Over the last few months the Tenancy team at MIDLAS has seen an increase in situations which involve tenants breaking their rental leases. According to the West Australian news website and the Real Estate Institute of WA (REIWA) there has been a dramatic increase in the number of people inquiring about the penalties for breaking leases.
Tenants are wishing to break their leases for a variety of reasons. Some tenants are seeking cheaper rentals and others are taking advantage of the lower interest rates and deciding to purchase their own homes. Whilst these sound like appealing options, it is important to be aware of the financial penalties that you as a tenant may occur in breaking your lease.
Costs for breaking leases only apply where there is a fixed term contract in place. This means that there is a contract to rent the property for a specified period of time. Tenants renting via a periodic lease, where there are no fixed dates, need only give 21 days written notice.
A tenant breaking a lease is liable to pay a portion of the owners fixed costs which would be the letting fee, advertising costs and inspection fees. The letting fee between lessor and agent is generally equal to one or two weeks rent and the amount payable by the tenant would depend on at what point the lease was broken. For example, if the lease is halfway through a 6 month contract then the cost may be half of the letting fee.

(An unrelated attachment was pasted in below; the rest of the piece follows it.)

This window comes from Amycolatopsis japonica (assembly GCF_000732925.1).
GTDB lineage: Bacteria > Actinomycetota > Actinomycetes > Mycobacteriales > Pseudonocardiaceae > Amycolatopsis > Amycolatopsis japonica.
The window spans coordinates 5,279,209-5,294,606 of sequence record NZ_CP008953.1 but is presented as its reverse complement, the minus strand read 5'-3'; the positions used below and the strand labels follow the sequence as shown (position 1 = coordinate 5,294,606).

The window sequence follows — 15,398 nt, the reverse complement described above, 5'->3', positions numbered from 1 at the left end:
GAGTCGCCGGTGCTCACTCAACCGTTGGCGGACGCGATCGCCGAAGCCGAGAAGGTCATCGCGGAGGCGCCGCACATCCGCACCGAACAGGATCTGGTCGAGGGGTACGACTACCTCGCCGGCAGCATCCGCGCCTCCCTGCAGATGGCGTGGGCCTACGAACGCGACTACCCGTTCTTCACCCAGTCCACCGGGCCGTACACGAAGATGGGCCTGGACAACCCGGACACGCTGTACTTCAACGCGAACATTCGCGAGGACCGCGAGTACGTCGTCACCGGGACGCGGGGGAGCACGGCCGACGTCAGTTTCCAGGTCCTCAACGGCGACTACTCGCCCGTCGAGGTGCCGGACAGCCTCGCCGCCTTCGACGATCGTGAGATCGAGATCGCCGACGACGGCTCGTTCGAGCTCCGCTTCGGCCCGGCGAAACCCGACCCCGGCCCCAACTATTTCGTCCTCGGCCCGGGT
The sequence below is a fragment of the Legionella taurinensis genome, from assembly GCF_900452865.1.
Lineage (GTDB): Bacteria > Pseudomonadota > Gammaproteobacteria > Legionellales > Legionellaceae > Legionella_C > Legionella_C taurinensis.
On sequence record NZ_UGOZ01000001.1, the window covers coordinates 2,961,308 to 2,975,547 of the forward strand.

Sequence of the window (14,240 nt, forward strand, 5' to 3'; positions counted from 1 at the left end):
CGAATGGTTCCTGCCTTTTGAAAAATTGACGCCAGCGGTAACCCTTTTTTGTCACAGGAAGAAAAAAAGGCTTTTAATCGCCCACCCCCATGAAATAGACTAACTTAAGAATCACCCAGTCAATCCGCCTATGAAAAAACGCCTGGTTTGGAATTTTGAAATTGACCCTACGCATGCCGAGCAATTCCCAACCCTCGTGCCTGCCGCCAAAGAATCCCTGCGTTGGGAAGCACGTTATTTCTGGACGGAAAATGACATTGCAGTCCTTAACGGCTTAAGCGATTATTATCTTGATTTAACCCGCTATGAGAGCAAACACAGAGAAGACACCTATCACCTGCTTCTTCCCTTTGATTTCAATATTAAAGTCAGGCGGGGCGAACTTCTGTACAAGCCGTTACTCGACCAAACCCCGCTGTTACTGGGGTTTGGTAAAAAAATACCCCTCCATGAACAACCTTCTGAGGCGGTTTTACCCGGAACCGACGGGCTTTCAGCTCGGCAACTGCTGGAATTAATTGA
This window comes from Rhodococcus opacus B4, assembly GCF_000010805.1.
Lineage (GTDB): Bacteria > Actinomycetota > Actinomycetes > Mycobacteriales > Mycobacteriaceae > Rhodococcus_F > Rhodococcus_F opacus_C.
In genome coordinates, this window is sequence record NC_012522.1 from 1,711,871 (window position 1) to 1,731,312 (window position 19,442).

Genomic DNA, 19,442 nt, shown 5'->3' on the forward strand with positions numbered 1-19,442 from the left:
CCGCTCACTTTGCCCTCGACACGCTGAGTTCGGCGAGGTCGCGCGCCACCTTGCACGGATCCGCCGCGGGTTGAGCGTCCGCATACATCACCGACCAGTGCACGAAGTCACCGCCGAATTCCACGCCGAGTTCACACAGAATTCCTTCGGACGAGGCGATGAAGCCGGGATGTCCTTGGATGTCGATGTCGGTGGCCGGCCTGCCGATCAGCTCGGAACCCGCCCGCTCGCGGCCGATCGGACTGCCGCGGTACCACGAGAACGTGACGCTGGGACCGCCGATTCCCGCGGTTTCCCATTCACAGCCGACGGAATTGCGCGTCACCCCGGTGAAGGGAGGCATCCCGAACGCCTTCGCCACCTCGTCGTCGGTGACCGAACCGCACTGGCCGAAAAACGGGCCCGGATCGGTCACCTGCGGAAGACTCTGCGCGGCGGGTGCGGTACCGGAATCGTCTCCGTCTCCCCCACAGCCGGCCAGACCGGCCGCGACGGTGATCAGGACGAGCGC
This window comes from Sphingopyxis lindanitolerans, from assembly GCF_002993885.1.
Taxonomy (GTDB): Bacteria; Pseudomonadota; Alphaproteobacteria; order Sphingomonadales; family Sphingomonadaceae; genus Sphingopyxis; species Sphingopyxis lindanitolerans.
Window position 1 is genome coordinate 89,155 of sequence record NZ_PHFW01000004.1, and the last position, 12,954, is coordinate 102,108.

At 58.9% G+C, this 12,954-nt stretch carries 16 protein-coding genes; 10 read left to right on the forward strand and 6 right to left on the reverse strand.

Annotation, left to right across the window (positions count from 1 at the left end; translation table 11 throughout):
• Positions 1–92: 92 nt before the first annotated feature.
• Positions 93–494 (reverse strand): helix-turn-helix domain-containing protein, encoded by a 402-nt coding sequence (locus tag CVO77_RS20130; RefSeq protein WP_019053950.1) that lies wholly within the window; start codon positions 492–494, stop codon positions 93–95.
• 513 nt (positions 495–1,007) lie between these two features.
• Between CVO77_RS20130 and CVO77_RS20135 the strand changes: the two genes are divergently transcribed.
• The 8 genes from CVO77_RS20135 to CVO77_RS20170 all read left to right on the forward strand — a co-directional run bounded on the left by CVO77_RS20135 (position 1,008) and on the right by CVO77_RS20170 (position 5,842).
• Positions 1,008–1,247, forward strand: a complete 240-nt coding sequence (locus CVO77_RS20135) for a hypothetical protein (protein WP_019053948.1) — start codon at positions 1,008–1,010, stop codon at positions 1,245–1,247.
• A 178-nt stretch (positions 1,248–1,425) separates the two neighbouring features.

It is suggested that the tenant contact the agency/ lessor for specific information regarding the advertising and final inspections costs. Remember that the tenant can also be charged rent on the property until new tenants are found. Legally the tenant is responsible for the property until it is relet.
Some lease agreements may stipulate the costs involved in breaking the lease. It is always a good idea to try to negotiate an outcome with the lessor /agent that attempts to satisfy both parties. As always, any negotiated agreement should be made in writing.
It is possible for tenants to find other people wishing to take over the lease on the property. This would obviously reduce any potential costs of breaking the lease. However, the lessor/agent makes the final decision as to who rents the property.
Before you make the decision to break your rental lease, read your contract, contact your lessor/agent and get further information from a tenant advocate.
Midland Information Debt and Legal Advocacy Service (Inc) (MIDLAS) empowers disadvantaged and vulnerable people within our community who are experiencing distress by providing them with free services and confidential: information, advocacy, options, referral and support so they can achieve a better way of life. To make an appointment or to find out more information visit www.midlas.org.au or give us a call on 9250 2123.